Experts predicted that inflation would decline as a result of the decline in oil prices, which moderated the strong impact energy has had on the economy. Not at all. It became worse.
In one sense, it wasn’t by much—the rise was 0.1 percentage points. But given the expectations, it came as enough of a shock for the markets to tremble. As of 10:15 a.m., the S&P 500 was down around 2.6%, the Dow was down 2.3%, and the Nasdaq was down 3.2%, according to S&P Global Market Intelligence.
As this episode of inflation shows to be anything but “transitory,” Cliff Hodge, chief investment officer at Cornerstone Wealth, said in a statement sent by email, “Misses on both the headline and core are disappointing.”
There are two things it means for CRE. First, it is unlikely that the Federal Reserve will stop raising interest rates. Consider that in its scheduled meeting next week, a minimum 75-basis point increase is a given. It’s possible that it would increase by a full percentage point in response to the shift, which would result in significantly higher financing costs for all real estate projects. If you previously borrowed at significantly lower rates and are getting ready to refinance, this is bad news for you.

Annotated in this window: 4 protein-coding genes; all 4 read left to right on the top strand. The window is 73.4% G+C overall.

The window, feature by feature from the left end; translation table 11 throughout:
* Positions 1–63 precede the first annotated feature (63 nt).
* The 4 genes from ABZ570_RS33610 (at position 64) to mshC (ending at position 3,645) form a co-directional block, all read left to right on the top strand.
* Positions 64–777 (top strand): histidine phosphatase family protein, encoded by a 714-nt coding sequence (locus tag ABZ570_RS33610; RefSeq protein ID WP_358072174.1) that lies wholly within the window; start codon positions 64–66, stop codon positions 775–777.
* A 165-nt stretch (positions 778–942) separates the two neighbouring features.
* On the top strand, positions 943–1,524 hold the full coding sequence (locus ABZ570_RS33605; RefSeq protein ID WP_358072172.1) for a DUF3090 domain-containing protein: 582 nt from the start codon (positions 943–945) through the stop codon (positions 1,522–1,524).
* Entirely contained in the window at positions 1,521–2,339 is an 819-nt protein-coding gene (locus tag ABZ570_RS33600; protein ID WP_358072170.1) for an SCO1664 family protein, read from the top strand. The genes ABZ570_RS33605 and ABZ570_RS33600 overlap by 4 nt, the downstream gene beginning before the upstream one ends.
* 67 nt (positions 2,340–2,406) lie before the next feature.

According to Charlie Ripley, senior investment strategist at Allianz Investment Management, core inflation, which excludes food and energy, increased “twice as quickly” as predicted by experts, reaching 6.3%. Market investors are starting to realize that the Fed’s current level of tightening is insufficient to slow the economy and lower inflation, according to Ripley. The Bureau of Labor Statistics emphasizes the second aspect of the impact, which is more indirect and has to do with the specifics of inflation.Since the beginning of the year, the main causes of inflation have been energy and related commodities. The biggest declines are now visible, but inflation is still rising. Even still, the annual increase in energy is still 23.8%. Hodge stated that “price hikes were prevalent,” with more than 70% of the CPI basket increasing by at least 4% annually.
Monthly growth in food was 0.8%. Even though it’s the slowest expansion since February, the unadjusted 12-month growth rate of 11.4 percent is still impressive.
Rent and similar housing costs for homeowners increased by 6.2% annually and 0.7% month-over-month. The core services sector continues to see housing prices lead the way, rising 0.7%, the fastest monthly gain since January 1991, according to Oxford Economics.
Transportation increased by 0.5% from July to August and has increased by 11.3% annually.
Consumer confidence will undoubtedly decline as they experience a tighter strain on necessities, which will also affect their capacity to spend money on other things. The pressure on retail and hospitality might possibly increase, posing a bigger risk to owners and operators from tenants. Casual travel and hospitality could suffer as a result. Because forcing people back into the office would increase costs for the employees, the office, which is already under pressure, might discover that tenants don’t feel they can do it as easily.
Overall, there is no positive news.
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